Return On Average Equity (ROAE): Definition and What It Indicates

Return On Average Equity (ROAE)

Investopedia / Jake Shi

What Is Return on Average Equity (ROAE)?

Return on average equity (ROAE) is a financial ratio that measures the performance of a company based on its average shareholders' equity outstanding. Typically, ROAE refers to a company's performance over a fiscal year, so the ROAE numerator is net income and the denominator is computed as the sum of the equity value at the beginning and end of the year, divided by 2. This differs from the more common ROE (Return on Equity), which measures net income for the year divided by the amount of shareholder equity at the end of the year, which can be subject to stocks sales, dividend payments, and other share dilutions.

Key Takeaways on ROAE

·       A high ROAE means a company is creating more income for each dollar of stockholders' equity.

·       ROAE also reveals how a company is making its money, whether through profitability, debt accumulation, or asset sales, for example.  

·       To discern actual profitability, profit margin is calculated by dividing net income by sales.

·       The average asset turnover is a measure of asset efficiency and is calculated by dividing sales by the average total assets.

·       The financial leverage, measured as the average assets divided by the average stockholders' equity, is a measure of the firm's debt level.

The Basics of Return On Average Equity (ROAE)

The return on equity (ROE), a determinant of performance, is calculated by dividing net income by the ending shareholders' equity value in the balance sheet. This equity value can include last-minute stock sales, share buybacks, and dividend payments. This means that ROE may not accurately reflect a business' actual return over a period of time. The return on average equity (ROAE) can give a more accurate depiction of a company's corporate profitability, especially if the value of the shareholders' equity has changed considerably during a fiscal year. ROAE is an adjusted version of the return on equity (ROE) measure of company profitability, in which the denominator, shareholders' equity, is changed to average shareholders' equity. Basically, instead of dividing net income by stockholders' equity, an analyst divides net income by the sum of the equity value at the beginning and end of the year, divided by 2.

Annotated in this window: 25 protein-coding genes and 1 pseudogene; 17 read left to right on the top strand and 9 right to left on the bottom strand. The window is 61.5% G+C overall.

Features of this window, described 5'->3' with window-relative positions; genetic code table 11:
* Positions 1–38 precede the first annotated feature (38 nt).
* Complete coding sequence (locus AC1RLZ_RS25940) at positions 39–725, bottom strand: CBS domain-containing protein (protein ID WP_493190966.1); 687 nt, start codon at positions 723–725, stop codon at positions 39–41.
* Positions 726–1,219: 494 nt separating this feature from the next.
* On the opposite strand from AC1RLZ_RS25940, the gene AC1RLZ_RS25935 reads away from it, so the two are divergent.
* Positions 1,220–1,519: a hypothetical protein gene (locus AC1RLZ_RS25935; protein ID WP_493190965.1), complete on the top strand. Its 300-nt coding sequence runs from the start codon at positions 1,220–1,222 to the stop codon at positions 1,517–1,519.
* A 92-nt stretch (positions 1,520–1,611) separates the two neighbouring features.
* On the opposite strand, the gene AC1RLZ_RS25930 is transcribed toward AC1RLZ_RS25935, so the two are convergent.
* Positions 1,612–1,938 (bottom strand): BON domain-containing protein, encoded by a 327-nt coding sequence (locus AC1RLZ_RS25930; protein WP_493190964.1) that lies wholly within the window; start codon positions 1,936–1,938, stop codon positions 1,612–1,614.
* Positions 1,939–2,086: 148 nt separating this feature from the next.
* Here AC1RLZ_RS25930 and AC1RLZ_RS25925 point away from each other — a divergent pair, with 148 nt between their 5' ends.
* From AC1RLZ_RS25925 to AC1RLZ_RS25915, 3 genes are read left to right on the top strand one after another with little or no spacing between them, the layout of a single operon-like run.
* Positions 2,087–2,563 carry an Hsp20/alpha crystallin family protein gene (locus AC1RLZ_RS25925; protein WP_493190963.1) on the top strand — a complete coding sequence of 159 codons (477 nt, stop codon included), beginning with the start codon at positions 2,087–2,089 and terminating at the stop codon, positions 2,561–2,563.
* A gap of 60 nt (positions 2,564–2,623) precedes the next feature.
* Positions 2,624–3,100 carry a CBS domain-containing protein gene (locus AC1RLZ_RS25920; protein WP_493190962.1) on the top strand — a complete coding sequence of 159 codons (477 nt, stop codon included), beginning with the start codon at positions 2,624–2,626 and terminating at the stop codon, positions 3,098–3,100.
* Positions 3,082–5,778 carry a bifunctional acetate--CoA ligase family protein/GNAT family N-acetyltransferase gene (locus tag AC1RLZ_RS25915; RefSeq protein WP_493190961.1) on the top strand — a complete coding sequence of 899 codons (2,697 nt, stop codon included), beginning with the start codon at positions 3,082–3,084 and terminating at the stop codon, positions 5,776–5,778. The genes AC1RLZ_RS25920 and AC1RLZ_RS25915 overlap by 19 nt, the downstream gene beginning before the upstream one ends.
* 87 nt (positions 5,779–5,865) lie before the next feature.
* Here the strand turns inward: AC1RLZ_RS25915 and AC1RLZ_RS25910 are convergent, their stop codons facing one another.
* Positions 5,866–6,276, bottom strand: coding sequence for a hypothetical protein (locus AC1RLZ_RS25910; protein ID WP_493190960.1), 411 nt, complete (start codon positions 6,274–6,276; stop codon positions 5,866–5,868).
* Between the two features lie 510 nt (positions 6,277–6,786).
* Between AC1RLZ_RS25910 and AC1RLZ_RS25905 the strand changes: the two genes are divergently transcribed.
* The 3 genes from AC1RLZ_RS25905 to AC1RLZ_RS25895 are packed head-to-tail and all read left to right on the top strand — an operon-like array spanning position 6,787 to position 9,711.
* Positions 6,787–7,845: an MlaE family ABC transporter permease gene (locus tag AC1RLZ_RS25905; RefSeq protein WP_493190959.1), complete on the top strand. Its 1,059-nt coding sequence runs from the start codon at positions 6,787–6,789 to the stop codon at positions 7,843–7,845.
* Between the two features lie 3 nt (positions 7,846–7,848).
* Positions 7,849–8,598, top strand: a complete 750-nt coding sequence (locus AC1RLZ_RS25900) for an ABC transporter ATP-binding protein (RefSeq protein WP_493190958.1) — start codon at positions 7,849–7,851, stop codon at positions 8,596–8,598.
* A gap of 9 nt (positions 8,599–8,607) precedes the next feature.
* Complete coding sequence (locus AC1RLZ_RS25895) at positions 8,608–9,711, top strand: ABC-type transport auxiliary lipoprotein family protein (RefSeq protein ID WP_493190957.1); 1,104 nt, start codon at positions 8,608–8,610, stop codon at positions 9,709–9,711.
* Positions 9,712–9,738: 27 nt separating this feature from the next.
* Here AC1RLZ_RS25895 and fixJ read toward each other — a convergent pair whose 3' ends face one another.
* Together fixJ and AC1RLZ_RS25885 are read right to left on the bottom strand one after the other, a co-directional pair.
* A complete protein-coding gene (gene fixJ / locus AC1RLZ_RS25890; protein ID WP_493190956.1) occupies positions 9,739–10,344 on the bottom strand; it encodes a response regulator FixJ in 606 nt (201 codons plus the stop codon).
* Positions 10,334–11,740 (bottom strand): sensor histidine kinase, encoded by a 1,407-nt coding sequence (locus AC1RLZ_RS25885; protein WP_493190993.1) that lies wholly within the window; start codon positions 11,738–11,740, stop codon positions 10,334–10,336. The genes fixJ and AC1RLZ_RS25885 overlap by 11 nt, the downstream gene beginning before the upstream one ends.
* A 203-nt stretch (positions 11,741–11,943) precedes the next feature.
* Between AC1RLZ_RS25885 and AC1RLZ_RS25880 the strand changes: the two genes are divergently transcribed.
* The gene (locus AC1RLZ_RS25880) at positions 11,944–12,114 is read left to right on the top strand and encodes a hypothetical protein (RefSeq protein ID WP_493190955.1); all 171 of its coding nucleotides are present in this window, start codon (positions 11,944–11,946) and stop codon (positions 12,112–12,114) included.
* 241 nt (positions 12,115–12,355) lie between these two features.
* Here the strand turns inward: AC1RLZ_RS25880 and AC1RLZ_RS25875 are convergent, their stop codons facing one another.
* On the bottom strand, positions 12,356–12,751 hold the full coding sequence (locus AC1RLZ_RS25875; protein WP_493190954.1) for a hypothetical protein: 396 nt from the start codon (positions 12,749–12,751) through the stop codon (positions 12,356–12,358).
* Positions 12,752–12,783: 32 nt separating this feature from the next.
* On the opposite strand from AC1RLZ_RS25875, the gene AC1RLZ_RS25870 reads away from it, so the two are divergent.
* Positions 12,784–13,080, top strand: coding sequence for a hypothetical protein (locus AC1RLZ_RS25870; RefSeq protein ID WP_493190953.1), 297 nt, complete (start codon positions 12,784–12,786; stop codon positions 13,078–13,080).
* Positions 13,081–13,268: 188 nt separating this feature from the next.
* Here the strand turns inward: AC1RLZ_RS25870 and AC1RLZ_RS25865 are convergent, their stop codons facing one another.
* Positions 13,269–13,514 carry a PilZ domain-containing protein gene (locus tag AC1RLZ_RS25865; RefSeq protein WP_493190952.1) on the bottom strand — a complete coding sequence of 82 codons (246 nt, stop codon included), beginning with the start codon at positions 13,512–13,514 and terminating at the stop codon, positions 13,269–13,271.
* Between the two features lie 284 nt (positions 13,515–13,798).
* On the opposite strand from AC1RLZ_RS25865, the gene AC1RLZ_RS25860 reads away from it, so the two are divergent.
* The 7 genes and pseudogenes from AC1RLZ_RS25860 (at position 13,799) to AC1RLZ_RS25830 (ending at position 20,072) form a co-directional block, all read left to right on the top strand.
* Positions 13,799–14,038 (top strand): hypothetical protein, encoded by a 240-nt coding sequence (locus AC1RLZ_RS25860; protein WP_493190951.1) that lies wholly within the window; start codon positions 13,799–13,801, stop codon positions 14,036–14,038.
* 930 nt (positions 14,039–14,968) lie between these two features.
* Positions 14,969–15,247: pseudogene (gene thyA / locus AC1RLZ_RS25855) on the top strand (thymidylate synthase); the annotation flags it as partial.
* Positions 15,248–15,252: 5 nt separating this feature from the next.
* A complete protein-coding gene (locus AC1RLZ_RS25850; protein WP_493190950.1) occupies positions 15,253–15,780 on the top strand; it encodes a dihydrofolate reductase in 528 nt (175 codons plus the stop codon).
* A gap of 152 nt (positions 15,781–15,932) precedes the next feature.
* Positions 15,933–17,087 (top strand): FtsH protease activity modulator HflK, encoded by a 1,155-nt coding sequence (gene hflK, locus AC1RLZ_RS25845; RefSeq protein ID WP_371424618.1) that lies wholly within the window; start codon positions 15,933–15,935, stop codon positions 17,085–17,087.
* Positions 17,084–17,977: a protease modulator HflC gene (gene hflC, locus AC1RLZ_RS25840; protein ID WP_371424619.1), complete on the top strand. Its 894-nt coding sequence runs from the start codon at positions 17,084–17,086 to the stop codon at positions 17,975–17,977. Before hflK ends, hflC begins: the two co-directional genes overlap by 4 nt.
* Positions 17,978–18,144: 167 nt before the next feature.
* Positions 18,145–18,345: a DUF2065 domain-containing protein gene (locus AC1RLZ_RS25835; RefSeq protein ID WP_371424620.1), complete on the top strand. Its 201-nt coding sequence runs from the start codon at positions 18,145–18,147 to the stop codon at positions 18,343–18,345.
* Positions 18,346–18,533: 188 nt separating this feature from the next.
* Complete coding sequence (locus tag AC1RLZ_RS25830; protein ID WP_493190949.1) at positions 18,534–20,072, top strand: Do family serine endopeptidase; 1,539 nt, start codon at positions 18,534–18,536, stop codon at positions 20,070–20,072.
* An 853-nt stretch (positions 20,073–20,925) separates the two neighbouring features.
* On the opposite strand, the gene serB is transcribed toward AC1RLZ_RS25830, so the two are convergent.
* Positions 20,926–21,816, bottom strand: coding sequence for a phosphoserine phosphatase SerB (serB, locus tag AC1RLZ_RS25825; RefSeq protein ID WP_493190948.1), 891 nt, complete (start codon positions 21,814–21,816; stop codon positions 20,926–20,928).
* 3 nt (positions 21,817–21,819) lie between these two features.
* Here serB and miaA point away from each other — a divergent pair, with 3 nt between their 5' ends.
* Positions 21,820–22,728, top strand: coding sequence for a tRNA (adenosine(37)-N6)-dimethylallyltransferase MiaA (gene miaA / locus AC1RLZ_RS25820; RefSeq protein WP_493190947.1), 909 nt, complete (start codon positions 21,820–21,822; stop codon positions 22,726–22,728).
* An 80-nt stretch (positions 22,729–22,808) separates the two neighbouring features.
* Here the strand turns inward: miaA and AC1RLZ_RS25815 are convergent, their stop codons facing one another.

Net income is found on the income statement in the annual report. Stockholders' equity is found at the bottom of the balance sheet in the annual report. The income statement captures transactions from the entire year, whereas the balance sheet is a snapshot in time. As a result, analysts divide net income by an average of the beginning and end of the time period for balance sheet line items. If a business rarely experiences significant changes in its shareholders' equity, it is probably not necessary to use an average equity figure in the denominator of the calculation.

In situations where the shareholders' equity does not change or changes by very little during a fiscal year, the ROE and ROAE numbers should be identical, or at least similar.

An Example of ROAE

The key equation is: ROAE= Net Income/ Average Stockholders’ Equity

For example, Company XYZ starts out last year with $1,000,000 in shareholder equity and finishes the next year with $ 1,500,000 in shareholder equity, due to investments from investors, leaving them with an average shareholder equity value of $1,250,000 for the year. These figures can be found from the balance sheet of the last year and the end of the current year. During the current year, XYZ earns $200,000 in net income (found on the income statement for the end of the current year). Using the ROAE equation: Net income/ (Prior year shareholder equity + Current year shareholder value / 2), the result is $200,000/1,250,000= 16% gain.

Investors will want to compare ROE’s and ROAE’s between companies in similar sectors to see which are most profitable and efficient based on shareholder equity. If company XYZ is muddling along with a sub-10% ROAE and company ABC is turning in a +20% ROAE, investors will have a better understanding of where their investments are likely to perform better. 

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